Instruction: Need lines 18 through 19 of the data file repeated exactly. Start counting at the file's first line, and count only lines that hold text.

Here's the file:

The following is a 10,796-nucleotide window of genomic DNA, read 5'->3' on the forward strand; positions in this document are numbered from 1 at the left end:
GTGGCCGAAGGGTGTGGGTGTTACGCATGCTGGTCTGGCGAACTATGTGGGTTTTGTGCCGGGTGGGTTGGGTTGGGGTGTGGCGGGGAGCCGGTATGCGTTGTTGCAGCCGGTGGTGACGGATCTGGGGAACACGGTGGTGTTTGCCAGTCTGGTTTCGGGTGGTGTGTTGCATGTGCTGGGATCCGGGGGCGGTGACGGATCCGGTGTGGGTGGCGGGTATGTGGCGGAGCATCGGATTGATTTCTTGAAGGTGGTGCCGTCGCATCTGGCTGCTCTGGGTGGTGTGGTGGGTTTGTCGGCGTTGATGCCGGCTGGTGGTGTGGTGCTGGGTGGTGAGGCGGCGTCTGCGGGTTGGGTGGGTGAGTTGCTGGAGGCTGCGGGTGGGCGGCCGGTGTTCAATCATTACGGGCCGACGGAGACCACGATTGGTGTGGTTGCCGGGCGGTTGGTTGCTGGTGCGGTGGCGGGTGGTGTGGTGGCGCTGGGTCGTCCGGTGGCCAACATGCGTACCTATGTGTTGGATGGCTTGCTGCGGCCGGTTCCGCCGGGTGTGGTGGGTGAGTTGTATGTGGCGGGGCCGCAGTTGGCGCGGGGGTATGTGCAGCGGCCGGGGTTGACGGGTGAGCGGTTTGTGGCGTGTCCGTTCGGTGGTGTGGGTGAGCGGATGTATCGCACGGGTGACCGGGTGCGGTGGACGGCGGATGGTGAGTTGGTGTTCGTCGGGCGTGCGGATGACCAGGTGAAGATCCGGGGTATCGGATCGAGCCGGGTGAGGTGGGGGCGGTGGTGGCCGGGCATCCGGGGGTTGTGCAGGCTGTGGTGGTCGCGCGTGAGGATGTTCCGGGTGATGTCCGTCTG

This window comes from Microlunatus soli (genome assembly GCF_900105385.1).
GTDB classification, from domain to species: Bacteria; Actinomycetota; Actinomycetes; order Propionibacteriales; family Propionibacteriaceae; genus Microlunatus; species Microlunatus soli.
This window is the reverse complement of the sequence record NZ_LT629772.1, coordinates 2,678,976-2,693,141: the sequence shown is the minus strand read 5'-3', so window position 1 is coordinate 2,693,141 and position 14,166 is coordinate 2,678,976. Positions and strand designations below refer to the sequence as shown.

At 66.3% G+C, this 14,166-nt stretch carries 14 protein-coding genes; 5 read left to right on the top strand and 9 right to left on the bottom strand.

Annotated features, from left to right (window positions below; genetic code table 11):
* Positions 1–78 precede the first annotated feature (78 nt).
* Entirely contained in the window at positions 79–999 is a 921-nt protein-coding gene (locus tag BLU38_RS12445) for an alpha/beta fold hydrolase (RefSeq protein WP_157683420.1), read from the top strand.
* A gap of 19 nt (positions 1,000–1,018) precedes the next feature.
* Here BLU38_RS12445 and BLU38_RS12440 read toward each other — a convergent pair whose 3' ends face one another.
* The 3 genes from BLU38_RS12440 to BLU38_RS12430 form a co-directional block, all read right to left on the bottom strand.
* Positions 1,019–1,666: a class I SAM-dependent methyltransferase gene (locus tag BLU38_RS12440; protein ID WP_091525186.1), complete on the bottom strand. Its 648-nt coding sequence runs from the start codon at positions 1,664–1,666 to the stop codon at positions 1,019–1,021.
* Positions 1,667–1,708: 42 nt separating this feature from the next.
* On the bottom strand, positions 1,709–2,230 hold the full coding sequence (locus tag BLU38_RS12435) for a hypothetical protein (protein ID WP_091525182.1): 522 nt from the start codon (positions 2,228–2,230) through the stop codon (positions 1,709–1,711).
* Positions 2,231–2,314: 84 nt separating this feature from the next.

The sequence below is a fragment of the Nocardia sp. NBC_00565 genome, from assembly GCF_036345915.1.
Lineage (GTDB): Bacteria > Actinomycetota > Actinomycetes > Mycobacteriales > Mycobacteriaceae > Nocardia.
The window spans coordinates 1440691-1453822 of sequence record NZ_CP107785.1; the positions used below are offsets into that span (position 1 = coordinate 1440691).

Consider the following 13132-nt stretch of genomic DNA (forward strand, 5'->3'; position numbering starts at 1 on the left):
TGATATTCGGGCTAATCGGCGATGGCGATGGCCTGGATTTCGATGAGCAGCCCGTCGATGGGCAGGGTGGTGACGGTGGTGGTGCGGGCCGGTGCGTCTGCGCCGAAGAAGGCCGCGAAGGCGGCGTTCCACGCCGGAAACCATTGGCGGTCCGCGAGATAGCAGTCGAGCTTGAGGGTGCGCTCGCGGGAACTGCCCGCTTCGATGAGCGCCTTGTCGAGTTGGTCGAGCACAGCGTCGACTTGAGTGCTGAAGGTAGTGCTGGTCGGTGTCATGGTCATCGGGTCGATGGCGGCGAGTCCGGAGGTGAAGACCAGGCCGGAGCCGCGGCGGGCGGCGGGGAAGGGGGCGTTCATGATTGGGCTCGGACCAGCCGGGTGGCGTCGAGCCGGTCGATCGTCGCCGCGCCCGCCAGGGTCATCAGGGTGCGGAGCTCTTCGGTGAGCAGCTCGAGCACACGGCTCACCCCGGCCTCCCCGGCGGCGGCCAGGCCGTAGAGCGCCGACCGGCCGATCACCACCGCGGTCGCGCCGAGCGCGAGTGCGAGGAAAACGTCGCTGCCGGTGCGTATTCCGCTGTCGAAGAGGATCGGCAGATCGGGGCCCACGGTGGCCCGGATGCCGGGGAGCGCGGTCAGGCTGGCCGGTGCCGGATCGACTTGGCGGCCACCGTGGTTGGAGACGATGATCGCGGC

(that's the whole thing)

Lineage (GTDB): Bacteria > Actinomycetota > Actinomycetes > Mycobacteriales > Mycobacteriaceae > Nocardia.
The window spans coordinates 1440691-1453822 of sequence record NZ_CP107785.1; the positions used below are offsets into that span (position 1 = coordinate 1440691).